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Ease the energy crunch
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The cost of living crisis is affecting everyone – especially the astronomical rise of energy prices – and as a student on a limited budget, you’re likely worried about how you’re going to afford things.

07 Nov 2022

We’ve already done blogs about student budgeting, saving through sustainability and ways to make your money go further through mobile apps - so be sure to check those out, but in this blog we’re going to be talking specifically about energy, and what you can do to help your pocket – and the planet.

Teamwork makes the dream work
First and foremost, you’re sharing your space – halls or privately most likely – with other students, people you’ve not met before or who you’ve befriended in class. Between you, you can ensure you don’t waste energy just from some simple rules and routines.

For example, doing your laundry in bigger loads or taking it in turns doing everyone’s washing up once a day instead of multiple small washes, and having a rule not to leave lights on or televisions playing to themselves – using what you need only, will help bring your bills down.

Power up!
Got a window that gets a lot of sun? How about picking up a power bank that’s powered by a small solar panel, and charge your phone from the natural light instead of a plug? You can find varying examples from Amazon and outdoor stores that specialise in camping equipment and accessories from around £20.

Light the way
Now, there has been some talk about the possibility of power outages in the winter because of limits on supply, which is quite worrying but manageable if you’re prepared. Think about having a power bank fully charged for emergencies, and some battery-powered lights for your room – you could choose a string of fairy lights or get some LED push lights.

Don’t skip your hot meals and drinks
Hot meals and drinks are going to be important in the winter months - and if money's tight you might be worried about how to afford it. But you’ll be delighted to know that the cheapest way to cook your food is the microwave (hurrah!), costing just pennies at a time. Do make sure  not to leave it on standby when you’re not using it to save even more.

After that, the cheapest way to cook is either via an air fryer (which can be an expensive purchase) or a slow cooker, which you can pick up from Argos or other home stores from £15. Slow cookers can really be your friend for so many reasons: 

  • They’re very cheap to run – 16p per use according to latest analysis
  • It makes big portions - ideal if you’re happy to eat meals together as a household, or perfect for batch cooking.
  • It’s so easy to use and you don’t need expensive ingredients to make tasty stews, soups, curries and more
  • If you buy slow cooker liners (£1 for five) you don’t even have to wash the pot up!

For your hot drinks, why not invest in a large flask? Make your tea, coffee, or hot chocolate in the morning – meaning you use the kettle just once - and you’re all sorted for the day!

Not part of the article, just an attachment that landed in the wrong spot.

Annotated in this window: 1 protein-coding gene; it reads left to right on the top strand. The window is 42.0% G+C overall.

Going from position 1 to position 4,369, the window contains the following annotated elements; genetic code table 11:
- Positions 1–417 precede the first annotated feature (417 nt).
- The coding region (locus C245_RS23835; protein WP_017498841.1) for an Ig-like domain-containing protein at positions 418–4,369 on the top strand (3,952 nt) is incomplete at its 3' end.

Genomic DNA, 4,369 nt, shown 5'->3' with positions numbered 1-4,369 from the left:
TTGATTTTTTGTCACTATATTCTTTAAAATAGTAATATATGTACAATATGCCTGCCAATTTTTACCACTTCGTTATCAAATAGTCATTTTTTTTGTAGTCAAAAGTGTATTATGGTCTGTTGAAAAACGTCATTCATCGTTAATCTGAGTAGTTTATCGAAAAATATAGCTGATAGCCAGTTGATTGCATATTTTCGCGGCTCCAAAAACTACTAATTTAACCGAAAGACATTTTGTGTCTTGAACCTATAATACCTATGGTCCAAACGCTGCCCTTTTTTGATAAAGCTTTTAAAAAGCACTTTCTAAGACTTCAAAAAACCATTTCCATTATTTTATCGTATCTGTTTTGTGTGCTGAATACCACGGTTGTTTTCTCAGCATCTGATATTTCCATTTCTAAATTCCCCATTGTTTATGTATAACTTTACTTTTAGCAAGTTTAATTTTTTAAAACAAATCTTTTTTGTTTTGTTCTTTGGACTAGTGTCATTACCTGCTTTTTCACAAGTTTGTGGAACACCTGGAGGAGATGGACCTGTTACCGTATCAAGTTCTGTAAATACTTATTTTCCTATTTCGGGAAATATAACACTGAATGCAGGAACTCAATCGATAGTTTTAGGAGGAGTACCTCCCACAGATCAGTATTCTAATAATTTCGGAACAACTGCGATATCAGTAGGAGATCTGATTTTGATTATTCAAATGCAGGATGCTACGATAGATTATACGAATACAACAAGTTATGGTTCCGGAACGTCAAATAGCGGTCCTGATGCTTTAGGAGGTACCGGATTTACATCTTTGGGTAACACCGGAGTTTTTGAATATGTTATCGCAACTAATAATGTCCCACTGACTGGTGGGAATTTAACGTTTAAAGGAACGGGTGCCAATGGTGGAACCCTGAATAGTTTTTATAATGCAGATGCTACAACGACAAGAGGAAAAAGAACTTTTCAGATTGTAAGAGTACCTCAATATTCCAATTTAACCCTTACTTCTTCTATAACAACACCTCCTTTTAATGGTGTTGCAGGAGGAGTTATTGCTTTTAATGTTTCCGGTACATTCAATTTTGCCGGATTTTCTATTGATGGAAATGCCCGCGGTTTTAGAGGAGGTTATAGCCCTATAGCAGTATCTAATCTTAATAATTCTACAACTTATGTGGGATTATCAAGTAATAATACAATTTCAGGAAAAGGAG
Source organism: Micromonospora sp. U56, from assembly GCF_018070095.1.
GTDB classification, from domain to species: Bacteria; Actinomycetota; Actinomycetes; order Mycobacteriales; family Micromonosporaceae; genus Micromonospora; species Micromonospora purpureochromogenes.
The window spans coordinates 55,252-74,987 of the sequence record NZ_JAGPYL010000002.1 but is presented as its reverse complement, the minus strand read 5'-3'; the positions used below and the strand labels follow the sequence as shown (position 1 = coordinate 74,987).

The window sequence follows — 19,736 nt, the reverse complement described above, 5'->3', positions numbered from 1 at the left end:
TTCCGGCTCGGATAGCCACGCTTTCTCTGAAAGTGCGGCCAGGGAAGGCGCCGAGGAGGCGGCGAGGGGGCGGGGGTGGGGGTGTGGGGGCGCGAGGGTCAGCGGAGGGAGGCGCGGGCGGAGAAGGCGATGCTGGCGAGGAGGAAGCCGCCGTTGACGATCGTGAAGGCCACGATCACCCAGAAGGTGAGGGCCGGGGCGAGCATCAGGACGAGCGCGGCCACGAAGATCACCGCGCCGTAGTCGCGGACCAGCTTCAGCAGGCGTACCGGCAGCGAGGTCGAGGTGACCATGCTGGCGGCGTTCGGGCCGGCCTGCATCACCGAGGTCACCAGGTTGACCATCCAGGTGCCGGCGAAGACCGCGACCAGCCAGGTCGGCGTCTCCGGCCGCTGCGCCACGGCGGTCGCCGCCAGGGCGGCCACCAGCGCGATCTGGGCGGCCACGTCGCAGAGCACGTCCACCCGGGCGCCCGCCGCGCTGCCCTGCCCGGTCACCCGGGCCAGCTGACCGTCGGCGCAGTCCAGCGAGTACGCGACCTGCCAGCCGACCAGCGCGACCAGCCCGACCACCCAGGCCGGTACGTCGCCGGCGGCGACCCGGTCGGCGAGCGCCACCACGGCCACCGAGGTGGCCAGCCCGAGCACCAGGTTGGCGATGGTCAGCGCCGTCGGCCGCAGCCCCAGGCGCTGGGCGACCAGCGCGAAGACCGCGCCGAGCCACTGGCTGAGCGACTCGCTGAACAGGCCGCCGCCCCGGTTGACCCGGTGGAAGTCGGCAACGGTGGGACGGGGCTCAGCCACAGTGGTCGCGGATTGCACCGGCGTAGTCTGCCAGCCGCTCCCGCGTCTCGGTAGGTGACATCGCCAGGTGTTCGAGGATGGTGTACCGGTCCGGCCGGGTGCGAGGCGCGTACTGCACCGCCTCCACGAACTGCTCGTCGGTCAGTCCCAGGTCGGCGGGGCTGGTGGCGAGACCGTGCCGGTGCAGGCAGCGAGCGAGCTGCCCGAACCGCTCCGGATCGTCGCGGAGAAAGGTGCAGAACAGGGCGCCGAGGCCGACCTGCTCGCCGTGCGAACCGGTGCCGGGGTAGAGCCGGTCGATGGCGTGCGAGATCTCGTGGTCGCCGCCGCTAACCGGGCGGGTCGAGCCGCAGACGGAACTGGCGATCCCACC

Black and white photo shows several people sitting - just out of shot - around a large flask with a hot drink. Image by Benjamin Kaufmann via Unsplash

Paying your bills
This is a crucial point to cover if you’re renting privately. There are several things to consider and given what’s going on with energy bills, it can be rather overwhelming.

Firstly, if you can, avoid properties that have prepayment meters. With the latest energy price hikes, those scary “price cap” figures are for people on direct debits – the cap for prepayment metres is even higher, so you need to keep this in mind when you’re shopping around for a place to stay.

Secondly, when you find somewhere to stay that you like, and the landlord already has an energy supplier in place, you’ll likely have to stick with them. Most energy companies are not taking new customers, so speak with your landlord to find out what tariff you’re on and look online to see if there’s a cheaper one you can go on to.

Also, make sure you’re not paying for the previous tenant’s energy – the day you move in take pictures of the meter readings and submit them to the energy supplier, letting them know you’ve just moved in. If you don’t, there’s a strong chance you’ll receive a bill for energy that was used before you moved in!

After this, make sure you submit regular meter readings for your electric and/or gas meter – once every four weeks should do – as energy companies will use an estimated amount if you don’t let them know, and that estimate will usually be high.

Of course, if you can find accommodation with the bills included, that saves a lot of problems! However, be aware your landlord may raise your rent to cover energy costs at any time.

Snuggle down
This is a really obvious one, and we don’t want to patronise at all, but layering and wrapping up is, of course, one of the cheapest ways to keep warm when there’s a cold snap. Make sure you bring with you a nice selection of warm clothes, together with a thick winter duvet, fleece blankets, slippers etc when packing for uni.

Picture shows a cosy single bedroom lit with fairy lights. Image by Daria Shevtsova via Unsplash

And finally…
If at any time you find you’re struggling – whether it’s to pay the bills or to keep warm or you’re emotionally strained with budgeting and the worry of the cost of living crisis – please don’t stay silent. There is help out there – first and foremost with our gateway service, which you’ll find in our libraries, where we have specialist advisors who can offer advice and put you in touch with organisations who can help. We’re in this together, so reach out if you need a hand.